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BMC Pediatrics

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Long term follow up of high risk children: who, why and how?

  • Lex W Doyle1, 2, 3, 4, 19Email author,
  • Peter J Anderson2, 3, 4,
  • Malcolm Battin5,
  • Jennifer R Bowen6,
  • Nisha Brown1, 2, 7,
  • Catherine Callanan4,
  • Catherine Campbell10,
  • Samantha Chandler19,
  • Jeanie Cheong1, 3, 4,
  • Brian Darlow8,
  • Peter G Davis1, 4,
  • Tony DePaoli9,
  • Noel French10,
  • Andy McPhee11,
  • Shusannah Morris19,
  • Michael O’Callaghan12,
  • Ingrid Rieger13, 14,
  • Gehan Roberts2, 3, 15,
  • Alicia J Spittle3, 16,
  • Dieter Wolke17 and
  • Lianne J Woodward18
BMC Pediatrics201414:279

Received: 23 July 2014

Accepted: 15 October 2014

Published: 17 November 2014



Most babies are born healthy and grow and develop normally through childhood. There are, however, clearly identifiable high-risk groups of survivors, such as those born preterm or with ill-health, who are destined to have higher than expected rates of health or developmental problems, and for whom more structured and specialised follow-up programs are warranted.


This paper presents the results of a two-day workshop held in Melbourne, Australia, to discuss neonatal populations in need of more structured follow-up and why, in addition to how, such a follow-up programme might be structured. Issues discussed included the ages of follow-up, and the personnel and assessment tools that might be required. Challenges for translating results into both clinical practice and research were identified. Further issues covered included information sharing, best practice for families and research gaps.


A substantial minority of high-risk children has long-term medical, developmental and psychological adverse outcomes and will consume extensive health and education services as they grow older. Early intervention to prevent adverse outcomes and the effective integration of services once problems are identified may reduce the prevalence and severity of certain outcomes, and will contribute to an efficient and effective use of health resources. The shared long-term goal for families and professionals is to work toward ensuring that high risk children maximise their potential and become productive and valued members of society.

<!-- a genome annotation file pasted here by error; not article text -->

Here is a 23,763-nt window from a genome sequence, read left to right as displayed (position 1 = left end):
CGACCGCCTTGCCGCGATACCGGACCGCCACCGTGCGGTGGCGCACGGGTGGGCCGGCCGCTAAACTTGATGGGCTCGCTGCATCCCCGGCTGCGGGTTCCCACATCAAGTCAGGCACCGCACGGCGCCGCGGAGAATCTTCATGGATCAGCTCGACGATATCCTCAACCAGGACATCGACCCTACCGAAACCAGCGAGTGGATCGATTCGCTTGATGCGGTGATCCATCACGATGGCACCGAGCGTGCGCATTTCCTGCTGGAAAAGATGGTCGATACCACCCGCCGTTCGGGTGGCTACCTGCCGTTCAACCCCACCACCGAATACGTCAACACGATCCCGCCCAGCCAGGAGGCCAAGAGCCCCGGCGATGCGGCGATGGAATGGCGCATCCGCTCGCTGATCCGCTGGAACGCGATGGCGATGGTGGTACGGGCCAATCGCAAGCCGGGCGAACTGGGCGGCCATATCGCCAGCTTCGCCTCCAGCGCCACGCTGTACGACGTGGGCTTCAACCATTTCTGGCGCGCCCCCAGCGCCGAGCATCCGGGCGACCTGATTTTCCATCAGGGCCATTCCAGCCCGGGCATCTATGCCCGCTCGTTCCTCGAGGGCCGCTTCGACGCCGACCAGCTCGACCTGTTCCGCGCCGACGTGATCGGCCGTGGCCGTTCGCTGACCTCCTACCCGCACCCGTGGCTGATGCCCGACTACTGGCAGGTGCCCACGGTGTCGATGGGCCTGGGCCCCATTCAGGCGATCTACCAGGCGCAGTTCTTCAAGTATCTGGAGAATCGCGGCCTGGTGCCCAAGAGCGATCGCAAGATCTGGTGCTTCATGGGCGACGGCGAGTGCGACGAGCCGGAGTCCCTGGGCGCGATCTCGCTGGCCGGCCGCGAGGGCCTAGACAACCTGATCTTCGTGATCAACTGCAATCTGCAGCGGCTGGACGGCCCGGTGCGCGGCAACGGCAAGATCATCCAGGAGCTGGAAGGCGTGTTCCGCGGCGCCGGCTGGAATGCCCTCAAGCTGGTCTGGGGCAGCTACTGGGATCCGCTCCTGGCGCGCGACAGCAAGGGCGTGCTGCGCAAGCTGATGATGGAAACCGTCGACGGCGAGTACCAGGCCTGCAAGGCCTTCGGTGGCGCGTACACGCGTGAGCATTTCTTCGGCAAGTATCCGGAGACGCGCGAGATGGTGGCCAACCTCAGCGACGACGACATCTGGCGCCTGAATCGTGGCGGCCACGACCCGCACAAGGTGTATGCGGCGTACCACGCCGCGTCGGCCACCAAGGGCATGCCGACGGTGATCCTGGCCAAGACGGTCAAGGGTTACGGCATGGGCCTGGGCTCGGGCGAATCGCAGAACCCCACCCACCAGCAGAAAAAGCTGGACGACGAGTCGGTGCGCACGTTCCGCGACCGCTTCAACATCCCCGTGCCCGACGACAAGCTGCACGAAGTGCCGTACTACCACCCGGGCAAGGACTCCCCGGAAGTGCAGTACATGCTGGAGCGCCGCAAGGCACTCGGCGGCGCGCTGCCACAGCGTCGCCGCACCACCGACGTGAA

InfantLow birth weightPretermHigh-riskFollow-upCognition, DevelopmentGrowth


There are now approximately 300,000 babies born every year in Australia, most of who survive the newborn period, and then grow and develop normally. However, clearly identifiable groups of survivors, such as those born preterm or with ill-health, have adverse long-term outcomes, with higher than expected rates of health or developmental problems, compared with children born at term and in good health.

Usual health surveillance for the majority of children comprises regular visits to a Maternal and Child Health Nurse (or equivalent), or to a primary care doctor for checks on the child’s health, growth and development, and to organise immunisations. Follow-up rates for these services are high during infancy and steadily fall during the preschool years. Those who are at higher risk are worthy of a more structured and specialised programme of follow-up assessments, for at least two reasons. First, families want to know if their child is healthy and growing and developing normally, or if health or other problems are likely to be encountered in the future. Special concerns often arise at transition points, such as entering child care or changing school levels, thus requiring careful guidance and advice. Second, some problems can be ameliorated or prevented if detected early – identification of high-risk groups for targeted intervention can be both effective and efficient.